After bottle conditioning the alcohol should be 5.2% which is below what I would like for something called a Super Stout. Would expect something close to 8%, but I knew from the original gravity that want going to be possible.

I didn’t taste the beer when bottling. I had tried it a few times with the gravity samples over the past few weeks. Quite dark and the liquorice flavour changed enough for me to notice between sample one and the last one. There was a good hint of apple aroma from the beer once primed and in the open pot. I really hope that doesn’t come through in the beer.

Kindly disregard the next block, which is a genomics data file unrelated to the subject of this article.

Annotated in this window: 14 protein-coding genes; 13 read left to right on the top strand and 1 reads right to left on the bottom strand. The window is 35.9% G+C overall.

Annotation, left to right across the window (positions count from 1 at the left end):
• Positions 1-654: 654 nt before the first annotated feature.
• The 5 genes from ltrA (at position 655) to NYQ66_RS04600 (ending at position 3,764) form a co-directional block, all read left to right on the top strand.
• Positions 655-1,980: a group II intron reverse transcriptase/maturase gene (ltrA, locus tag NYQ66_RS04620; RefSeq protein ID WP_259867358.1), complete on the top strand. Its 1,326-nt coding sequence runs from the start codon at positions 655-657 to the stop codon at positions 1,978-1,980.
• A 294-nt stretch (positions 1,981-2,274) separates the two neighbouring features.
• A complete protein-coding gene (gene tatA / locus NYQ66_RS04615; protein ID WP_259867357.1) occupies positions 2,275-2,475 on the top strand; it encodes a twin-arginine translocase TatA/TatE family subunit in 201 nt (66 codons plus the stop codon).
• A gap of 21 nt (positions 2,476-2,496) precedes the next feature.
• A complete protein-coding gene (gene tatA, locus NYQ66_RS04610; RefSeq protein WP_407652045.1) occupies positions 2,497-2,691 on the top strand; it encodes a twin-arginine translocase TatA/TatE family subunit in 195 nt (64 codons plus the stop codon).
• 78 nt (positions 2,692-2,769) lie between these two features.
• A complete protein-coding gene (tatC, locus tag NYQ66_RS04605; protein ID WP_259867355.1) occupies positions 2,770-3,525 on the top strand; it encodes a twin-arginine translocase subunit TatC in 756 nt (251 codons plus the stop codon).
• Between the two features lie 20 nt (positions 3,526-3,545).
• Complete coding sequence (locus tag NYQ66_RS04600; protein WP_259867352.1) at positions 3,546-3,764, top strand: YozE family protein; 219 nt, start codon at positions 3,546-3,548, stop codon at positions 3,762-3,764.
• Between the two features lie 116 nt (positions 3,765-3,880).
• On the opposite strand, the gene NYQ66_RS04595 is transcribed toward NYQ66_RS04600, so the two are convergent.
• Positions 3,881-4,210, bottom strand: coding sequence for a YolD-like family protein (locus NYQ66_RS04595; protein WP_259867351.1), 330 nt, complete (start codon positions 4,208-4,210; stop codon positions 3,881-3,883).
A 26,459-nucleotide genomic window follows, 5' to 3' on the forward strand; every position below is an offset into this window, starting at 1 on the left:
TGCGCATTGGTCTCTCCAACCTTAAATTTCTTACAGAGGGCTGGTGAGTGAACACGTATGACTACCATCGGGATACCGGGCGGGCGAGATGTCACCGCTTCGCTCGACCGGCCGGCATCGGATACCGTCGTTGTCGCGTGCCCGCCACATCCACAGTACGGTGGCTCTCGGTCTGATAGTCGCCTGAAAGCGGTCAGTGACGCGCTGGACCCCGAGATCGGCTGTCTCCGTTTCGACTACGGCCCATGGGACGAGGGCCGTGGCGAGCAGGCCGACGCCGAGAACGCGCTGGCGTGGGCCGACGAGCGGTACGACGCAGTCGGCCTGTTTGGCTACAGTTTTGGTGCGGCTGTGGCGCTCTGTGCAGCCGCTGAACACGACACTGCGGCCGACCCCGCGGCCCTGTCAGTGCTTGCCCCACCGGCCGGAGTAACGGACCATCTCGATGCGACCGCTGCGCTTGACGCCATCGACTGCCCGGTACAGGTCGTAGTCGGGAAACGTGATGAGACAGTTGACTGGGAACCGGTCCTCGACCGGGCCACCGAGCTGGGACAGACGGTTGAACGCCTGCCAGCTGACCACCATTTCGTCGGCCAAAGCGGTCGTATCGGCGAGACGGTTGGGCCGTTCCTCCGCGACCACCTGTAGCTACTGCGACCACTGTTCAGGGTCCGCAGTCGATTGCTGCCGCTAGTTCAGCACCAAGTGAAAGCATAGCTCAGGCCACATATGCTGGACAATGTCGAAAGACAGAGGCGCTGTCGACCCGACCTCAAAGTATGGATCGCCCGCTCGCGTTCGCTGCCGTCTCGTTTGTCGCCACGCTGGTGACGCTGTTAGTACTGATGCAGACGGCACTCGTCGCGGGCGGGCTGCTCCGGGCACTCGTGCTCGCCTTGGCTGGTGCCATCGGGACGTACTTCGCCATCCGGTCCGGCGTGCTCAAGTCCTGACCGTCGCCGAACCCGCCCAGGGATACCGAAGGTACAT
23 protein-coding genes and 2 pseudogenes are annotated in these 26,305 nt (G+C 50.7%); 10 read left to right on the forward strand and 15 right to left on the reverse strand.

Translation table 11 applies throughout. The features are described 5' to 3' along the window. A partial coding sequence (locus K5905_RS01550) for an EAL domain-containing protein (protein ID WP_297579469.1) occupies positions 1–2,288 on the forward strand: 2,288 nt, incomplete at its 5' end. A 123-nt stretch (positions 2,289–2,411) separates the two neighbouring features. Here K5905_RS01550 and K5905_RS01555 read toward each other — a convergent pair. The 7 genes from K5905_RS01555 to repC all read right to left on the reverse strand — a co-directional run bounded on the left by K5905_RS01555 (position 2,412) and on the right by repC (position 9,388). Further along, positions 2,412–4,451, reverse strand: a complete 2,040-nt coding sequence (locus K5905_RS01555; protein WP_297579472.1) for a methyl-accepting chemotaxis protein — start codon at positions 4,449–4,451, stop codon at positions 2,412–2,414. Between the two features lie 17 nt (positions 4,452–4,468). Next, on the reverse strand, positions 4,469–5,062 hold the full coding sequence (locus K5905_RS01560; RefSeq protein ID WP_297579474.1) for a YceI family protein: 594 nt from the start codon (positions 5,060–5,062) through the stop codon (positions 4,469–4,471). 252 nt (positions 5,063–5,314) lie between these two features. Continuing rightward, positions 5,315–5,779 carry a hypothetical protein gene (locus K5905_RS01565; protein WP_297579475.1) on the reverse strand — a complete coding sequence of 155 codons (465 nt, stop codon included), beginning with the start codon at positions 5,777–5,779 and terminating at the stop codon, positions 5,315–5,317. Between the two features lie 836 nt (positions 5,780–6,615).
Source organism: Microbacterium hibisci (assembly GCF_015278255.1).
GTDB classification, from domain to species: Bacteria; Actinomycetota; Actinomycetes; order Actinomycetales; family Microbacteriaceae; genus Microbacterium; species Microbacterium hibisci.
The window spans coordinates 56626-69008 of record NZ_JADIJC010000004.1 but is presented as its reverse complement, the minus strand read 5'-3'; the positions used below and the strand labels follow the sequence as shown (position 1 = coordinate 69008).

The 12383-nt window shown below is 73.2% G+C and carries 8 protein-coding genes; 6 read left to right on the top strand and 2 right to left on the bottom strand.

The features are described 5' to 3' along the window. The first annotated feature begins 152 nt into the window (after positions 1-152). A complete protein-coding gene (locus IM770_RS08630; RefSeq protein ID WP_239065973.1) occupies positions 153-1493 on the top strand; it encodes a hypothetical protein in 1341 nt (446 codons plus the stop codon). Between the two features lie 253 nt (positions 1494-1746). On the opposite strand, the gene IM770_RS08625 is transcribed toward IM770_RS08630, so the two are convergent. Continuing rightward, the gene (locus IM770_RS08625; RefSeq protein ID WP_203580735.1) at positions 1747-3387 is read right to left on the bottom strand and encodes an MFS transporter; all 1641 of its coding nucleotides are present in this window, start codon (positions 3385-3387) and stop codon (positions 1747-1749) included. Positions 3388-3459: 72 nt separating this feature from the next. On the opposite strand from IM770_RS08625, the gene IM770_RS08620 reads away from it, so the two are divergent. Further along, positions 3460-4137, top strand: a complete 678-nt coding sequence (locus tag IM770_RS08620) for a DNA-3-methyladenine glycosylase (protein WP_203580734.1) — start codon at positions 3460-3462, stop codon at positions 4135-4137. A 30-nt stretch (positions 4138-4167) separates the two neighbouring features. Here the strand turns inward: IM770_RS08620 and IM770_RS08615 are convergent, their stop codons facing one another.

I’ve included what temperature settings were used. You can see that I raised the heat a fair bit in a futile attempt to ferment more sugar. I’m fearful that it might have caused a negatively effected the beer.

  • OG 1.064 (3/5/14)
  • ferment at @ 16 C = 1.031 (to 28/5/14)
  • then @20 C = 1.030 (to 1/6/14)
  • then @ 24 C = 1.029 (to 9/6/14)
  • still @ 24 C = 10.28 (to 14/6/14)

If you’ve got any feedback on the above is love to hear it. Both the temperature changes and the pouring/aeration of the beer.

-Mikey

Tagged , , , , , , , , ,

Really dark, and still not ready

Super Stout gravity reading

Super Stout gravity reading at 1.031

It’s been three and a half weeks since the brew day for the Super Stout. I deliberately left this to ferment at a lower temperature, 16 degrees Celsius. There were two reasons for that. First, Good Beer Week was on last week and there was no time over the weekends to bottle. Second, wanted a really clean yeast finish to the beer.